Women could save the Labor Movement

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WOMEN’S VOICES: Ai-jen Poo, director of the National Domestic Workers Alliance, speaks at a rally urging fair immigration reform for laborers.  –womentogether photo
WOMEN’S VOICES: Ai-jen Poo, director of the National Domestic Workers Alliance, speaks at a rally urging fair immigration reform for laborers.
–womentogether photo

Women labor leaders like AFT President Randi Weingarten, AFL-CIO Secretary-Treasurer Elizabeth Shuler, AFL-CIO Executive Vice President Emerita Arlene Holt Baker, National Taxi Workers Alliance Executive Director Bhairavi Desai and National Domestic Workers Alliance Director Ai-jen Poo are having a significant impact on the Labor Movement that could bode well for the future.

As Bryce Covert writes in her article for The Nation, How the Rise of Women in Labor Could Save the Movement:

“These women are bringing new ideas and strategies to labor organizing, many of which are borrowed from the women’s movement – like making the connection between what workers face on the job and what they’re dealing with at home.

“They don’t only target corporate bosses but bring together a variety of stakeholders within communities to fight for change in the workplace and beyond,” Covert writes. “And they’re bringing an influx of new members to the movement by reaching out to primarily female workforces that have often been excluded. Most importantly, for a movement accustomed to a steady erosion of power: they’re winning.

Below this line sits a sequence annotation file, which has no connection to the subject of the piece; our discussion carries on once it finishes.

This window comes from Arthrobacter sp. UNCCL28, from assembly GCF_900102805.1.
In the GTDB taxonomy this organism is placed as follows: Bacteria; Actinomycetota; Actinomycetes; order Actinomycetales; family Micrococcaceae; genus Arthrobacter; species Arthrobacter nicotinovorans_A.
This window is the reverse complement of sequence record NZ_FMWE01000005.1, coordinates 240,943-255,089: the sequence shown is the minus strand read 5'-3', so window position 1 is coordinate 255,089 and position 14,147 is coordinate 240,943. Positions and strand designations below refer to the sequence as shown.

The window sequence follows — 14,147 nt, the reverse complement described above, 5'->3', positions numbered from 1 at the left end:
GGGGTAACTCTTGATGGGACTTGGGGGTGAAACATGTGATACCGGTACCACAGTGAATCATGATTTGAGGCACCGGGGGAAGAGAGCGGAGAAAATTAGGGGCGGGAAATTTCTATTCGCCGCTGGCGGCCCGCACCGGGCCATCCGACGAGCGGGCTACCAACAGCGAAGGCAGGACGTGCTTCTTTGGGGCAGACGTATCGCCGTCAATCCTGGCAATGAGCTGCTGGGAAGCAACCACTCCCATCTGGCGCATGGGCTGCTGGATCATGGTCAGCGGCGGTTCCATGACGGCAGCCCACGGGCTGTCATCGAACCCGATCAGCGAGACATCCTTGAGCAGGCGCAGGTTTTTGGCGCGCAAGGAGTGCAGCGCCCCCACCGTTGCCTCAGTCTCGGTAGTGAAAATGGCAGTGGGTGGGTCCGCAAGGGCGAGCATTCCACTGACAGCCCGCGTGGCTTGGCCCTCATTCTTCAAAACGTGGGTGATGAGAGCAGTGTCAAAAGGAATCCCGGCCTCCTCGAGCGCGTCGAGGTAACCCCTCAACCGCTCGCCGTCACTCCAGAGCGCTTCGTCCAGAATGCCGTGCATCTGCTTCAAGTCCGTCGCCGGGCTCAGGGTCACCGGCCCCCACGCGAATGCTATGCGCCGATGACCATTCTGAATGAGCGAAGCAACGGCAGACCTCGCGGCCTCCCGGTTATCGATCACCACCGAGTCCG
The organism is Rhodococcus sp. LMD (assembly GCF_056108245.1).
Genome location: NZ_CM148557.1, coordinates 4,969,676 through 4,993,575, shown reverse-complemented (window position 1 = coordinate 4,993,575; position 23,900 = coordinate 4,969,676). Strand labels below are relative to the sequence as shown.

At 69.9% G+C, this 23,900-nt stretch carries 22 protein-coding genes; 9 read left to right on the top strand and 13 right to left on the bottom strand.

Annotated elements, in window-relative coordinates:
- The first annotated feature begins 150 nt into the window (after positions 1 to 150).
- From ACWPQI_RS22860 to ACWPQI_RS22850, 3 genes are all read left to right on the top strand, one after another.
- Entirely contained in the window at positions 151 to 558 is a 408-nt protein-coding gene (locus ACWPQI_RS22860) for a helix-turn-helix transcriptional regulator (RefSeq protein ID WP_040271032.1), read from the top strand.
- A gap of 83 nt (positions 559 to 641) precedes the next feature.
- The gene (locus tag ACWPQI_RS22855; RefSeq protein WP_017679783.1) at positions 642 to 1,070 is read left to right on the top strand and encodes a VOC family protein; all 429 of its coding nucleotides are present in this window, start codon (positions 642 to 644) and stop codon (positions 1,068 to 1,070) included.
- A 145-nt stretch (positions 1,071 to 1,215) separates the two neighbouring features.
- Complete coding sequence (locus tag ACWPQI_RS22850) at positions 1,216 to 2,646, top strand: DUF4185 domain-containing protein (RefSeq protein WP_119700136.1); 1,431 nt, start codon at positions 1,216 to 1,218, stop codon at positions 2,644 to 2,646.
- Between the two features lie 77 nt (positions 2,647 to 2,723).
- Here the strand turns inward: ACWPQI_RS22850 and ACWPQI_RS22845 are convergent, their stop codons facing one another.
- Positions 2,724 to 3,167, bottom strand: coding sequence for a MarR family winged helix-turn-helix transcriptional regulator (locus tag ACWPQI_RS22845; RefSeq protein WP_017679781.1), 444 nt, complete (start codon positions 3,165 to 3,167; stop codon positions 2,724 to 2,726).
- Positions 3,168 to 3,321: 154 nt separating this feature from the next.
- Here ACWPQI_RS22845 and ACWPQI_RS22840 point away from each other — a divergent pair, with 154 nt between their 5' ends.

“Women have only recently made headway into real positions of power in organized labor, after making slow progress over the movement’s history.

“ ‘The male leadership have been very pleased to accept the assistance and support of women union activists and leaders,’ ” said Ileen Devault, a professor of labor history at Cornell, ‘but they haven’t been so eager to give them actual power in the union movement.’

“The early labor movement organized workers by occupation, in highly gender-segregated workforce, women were often left out of jobs that became unionized,” Covert writes. “Even when women began to be organized, they were relegated to segregated locals.

“By the mid-1930s, union leaders began to realize that success would rest on organizing all workers at a workplace, no matter their gender, race or skill, explained Roosevelt Institute Fellow and labor expert Dorian Warren. That’s when women began to make gains in leadership.

“But women labor leaders aren’t only found at the top: between the late 1980s and late 1990s, the percentage of female lead organizers increased from 12 to 21 percent.

“Meanwhile, the rise of the ‘worker centered movement’ – groups such as the National Domestic Workers Alliance or ROC United that aren’t formal unions but help workers organize and advocate for better conditions – has been more effective at fostering the leadership of women and people of color than traditional unions,’ Warren says.”

Read the rest of Covert's article here: http://www.thenation.com/article/177880/how-rise-women-labor-could-save-movement.

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